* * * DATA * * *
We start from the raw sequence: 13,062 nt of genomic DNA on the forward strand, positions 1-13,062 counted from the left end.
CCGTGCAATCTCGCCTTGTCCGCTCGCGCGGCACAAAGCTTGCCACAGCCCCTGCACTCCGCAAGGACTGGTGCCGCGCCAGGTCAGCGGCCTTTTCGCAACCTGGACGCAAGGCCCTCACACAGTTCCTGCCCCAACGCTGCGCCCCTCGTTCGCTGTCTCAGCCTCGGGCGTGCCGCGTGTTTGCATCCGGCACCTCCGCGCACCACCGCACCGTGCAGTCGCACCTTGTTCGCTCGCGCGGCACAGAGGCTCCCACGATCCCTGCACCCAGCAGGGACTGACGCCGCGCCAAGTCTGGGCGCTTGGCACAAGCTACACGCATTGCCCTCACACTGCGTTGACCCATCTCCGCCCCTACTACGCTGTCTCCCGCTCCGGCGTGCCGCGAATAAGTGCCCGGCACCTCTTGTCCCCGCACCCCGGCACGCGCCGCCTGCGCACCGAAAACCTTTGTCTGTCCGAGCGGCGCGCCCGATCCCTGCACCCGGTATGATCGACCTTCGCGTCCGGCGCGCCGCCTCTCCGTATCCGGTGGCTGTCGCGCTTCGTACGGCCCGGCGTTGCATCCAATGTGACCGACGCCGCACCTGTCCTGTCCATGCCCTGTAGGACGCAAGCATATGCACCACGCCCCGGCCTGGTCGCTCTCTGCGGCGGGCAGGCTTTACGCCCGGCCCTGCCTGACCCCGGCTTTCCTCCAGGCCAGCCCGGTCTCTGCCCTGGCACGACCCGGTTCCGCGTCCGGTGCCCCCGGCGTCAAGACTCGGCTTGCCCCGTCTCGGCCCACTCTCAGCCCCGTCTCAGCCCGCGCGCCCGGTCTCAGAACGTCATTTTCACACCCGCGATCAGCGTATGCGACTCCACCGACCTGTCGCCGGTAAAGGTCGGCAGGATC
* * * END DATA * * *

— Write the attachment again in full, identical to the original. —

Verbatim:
We start from the raw sequence: 13,062 nt of genomic DNA on the forward strand, positions 1-13,062 counted from the left end.
CCGTGCAATCTCGCCTTGTCCGCTCGCGCGGCACAAAGCTTGCCACAGCCCCTGCACTCCGCAAGGACTGGTGCCGCGCCAGGTCAGCGGCCTTTTCGCAACCTGGACGCAAGGCCCTCACACAGTTCCTGCCCCAACGCTGCGCCCCTCGTTCGCTGTCTCAGCCTCGGGCGTGCCGCGTGTTTGCATCCGGCACCTCCGCGCACCACCGCACCGTGCAGTCGCACCTTGTTCGCTCGCGCGGCACAGAGGCTCCCACGATCCCTGCACCCAGCAGGGACTGACGCCGCGCCAAGTCTGGGCGCTTGGCACAAGCTACACGCATTGCCCTCACACTGCGTTGACCCATCTCCGCCCCTACTACGCTGTCTCCCGCTCCGGCGTGCCGCGAATAAGTGCCCGGCACCTCTTGTCCCCGCACCCCGGCACGCGCCGCCTGCGCACCGAAAACCTTTGTCTGTCCGAGCGGCGCGCCCGATCCCTGCACCCGGTATGATCGACCTTCGCGTCCGGCGCGCCGCCTCTCCGTATCCGGTGGCTGTCGCGCTTCGTACGGCCCGGCGTTGCATCCAATGTGACCGACGCCGCACCTGTCCTGTCCATGCCCTGTAGGACGCAAGCATATGCACCACGCCCCGGCCTGGTCGCTCTCTGCGGCGGGCAGGCTTTACGCCCGGCCCTGCCTGACCCCGGCTTTCCTCCAGGCCAGCCCGGTCTCTGCCCTGGCACGACCCGGTTCCGCGTCCGGTGCCCCCGGCGTCAAGACTCGGCTTGCCCCGTCTCGGCCCACTCTCAGCCCCGTCTCAGCCCGCGCGCCCGGTCTCAGAACGTCATTTTCACACCCGCGATCAGCGTATGCGACTCCACCGACCTGTCGCCGGTAAAGGTCGGCAGGATC